Having set the groundwork for humanity’s story in Genesis 1-3, we can begin to take chapter-sized pieces of the text as representatives of the whole. For example, the story in Genesis 4 is a great representative of the entire scene from 4-11. The story forms a part of the Hebrew canon and is therefore wrapped in the powerful garb of the sacred. The text deals deliberately with the interaction of God and humanity, specifically mentioning God’s sacred name eight times in only sixteen verses (v. 1,3,6,9,10,13,15-16). The story begins with a gift from YHWH and ends with His curse. The sacred function of the story is seen in how it establishes a break from the lineage of Adam. The blessing of God continues through another line (Genesis 5), and Adam’s Lamech is not Cain’s Lamech (Gn 4:23-24; 5:25-31). This dividing of lineage’s and the descent of God’s blessing foreshadows both the remainder of Genesis and the covenant theology of the entire Hebrew canon.
The story is structured to resemble history without being intended as a typical historical account. While the pagans of the ancient world were telling stories of the gods fighting in the sky, the Hebrew people were writing stories of people with names and explaining how their everyday actions brought them into the story of God. Unlike a parable, chapter four does not begin, “a certain man had two sons.” The characters are identified by names, given geographical context (v. 16), and attached to a larger presentation of history-like material (Genesis 4-5). On the other hand, the story is not told as traditional history. It does not function merely to inform, but rather contributes to the understanding of a unique worldview. “Sin,” a word used for the first time in Genesis 4:7, is being explained for all of us to understand.
Having born children (v. 1-2), humanity begins to see how disregard for God’s will and purpose will affect their lives. As the story opens, Cain is angry over the Lord’s preference for Abel’s sacrifice (v. 3-5). The story does not explain why God prefers one sacrifice over the other, only that he did. Cain responds to this with anger, rather than by simply doing what God wanted the next time around. The Lord warns Cain by explaining that his choice of anger over a change of heart will lead to greater consequence:
“Why are you angry, and why has your face fallen? If you do well, will you not be accepted? And if you do not well, sin is crouching at the door. Its desire is for you, but you must rule over it.” (Genesis 4:6-7)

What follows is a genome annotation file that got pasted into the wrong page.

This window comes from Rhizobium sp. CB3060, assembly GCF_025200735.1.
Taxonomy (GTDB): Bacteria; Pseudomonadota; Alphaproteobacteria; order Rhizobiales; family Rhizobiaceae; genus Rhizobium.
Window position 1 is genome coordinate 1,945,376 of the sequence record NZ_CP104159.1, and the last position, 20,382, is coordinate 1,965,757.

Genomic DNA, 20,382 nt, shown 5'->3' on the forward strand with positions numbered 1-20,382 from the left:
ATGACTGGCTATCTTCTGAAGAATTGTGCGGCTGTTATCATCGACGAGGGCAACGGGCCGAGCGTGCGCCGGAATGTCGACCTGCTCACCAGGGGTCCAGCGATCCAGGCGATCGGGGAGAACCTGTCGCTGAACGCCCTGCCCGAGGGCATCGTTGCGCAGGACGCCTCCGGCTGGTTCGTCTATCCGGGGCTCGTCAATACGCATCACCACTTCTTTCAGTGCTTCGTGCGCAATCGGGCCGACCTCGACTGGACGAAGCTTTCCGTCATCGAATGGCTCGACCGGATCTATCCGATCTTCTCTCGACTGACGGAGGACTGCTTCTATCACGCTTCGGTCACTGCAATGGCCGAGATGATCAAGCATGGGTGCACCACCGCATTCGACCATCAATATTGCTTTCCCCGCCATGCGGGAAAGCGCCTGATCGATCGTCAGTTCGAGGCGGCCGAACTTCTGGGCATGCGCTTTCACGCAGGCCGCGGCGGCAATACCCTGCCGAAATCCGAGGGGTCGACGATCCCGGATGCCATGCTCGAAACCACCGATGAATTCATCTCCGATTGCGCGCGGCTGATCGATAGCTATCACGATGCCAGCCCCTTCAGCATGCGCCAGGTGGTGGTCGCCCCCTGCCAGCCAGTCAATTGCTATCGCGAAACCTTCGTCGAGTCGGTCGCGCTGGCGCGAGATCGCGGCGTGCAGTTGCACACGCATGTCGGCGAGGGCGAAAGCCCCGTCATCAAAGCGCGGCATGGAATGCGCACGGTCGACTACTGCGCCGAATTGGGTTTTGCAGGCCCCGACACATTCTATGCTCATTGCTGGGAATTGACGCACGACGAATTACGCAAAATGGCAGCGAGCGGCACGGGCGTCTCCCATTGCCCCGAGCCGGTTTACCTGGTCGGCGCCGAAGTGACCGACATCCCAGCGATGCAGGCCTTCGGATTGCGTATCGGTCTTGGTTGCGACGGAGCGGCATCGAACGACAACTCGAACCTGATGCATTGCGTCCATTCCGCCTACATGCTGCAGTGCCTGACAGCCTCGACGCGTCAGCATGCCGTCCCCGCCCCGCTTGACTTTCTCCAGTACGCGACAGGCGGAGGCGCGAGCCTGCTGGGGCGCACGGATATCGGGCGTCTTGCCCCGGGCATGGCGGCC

Like so often in the Bible’s story, God’s warning will be ignored.
Cain leads his brother out into a field and murders him, choosing a path of violence that will characterize humanity from this time forward (v. 8). It is interesting to note that Abel doesn’t get to speak a single line in this story. Though the victim, the story is not about him. He only speaks through his blood, the tell-tale sign of his brother’s violent sin (v. 10). Cain refuses to take responsibility for his brother or for his own actions, saying, “Am I my brother’s keeper?” (v. 9) Cain’s violence results in a frightening curse, further exile from God and even from his family (v. 10-12). Violence breeds violence, and Cain recognizes that he is in great danger as a “fugitive and wanderer on the earth” (v. 14). In fear, Cain begs for leniency, and God responds by pledging to prevent any violence toward Cain with the penalty of “sevenfold” vengeance against any that would do him harm (v. 15).
However, the story does not end here. Chapter four continues with the brief account of Lamech, Cain’s great, great, great grandson (v. 17-19). What this section tells us is that the legacy of Cain’s violence lives on in his children (v. 23). Lamech claims an even greater vengeance than God offered to Cain, “seventy-sevenfold” (v. 24).
This story depicts for us the downward spiral of humanity. Later, in chapter six, violence reaches its tipping point and God determines to end it (6:11-13). The escalating violence spills out on the earth. The violence of humanity is silenced by the waves of a flood. At the end of the story, God restrains human vengeance (9:6), as well as his own upon his creation (9:11). However, humanity quickly returns to his old ways.
Thus, for the chapters from three to eleven, the story can be summarized as a tale of sin and consequence, of violence and death, of humanity falling downward and away from God. The question prompted by the story is twofold. Can God continue to work out his purpose for humanity after all this carnage? And if he is able, will he bother?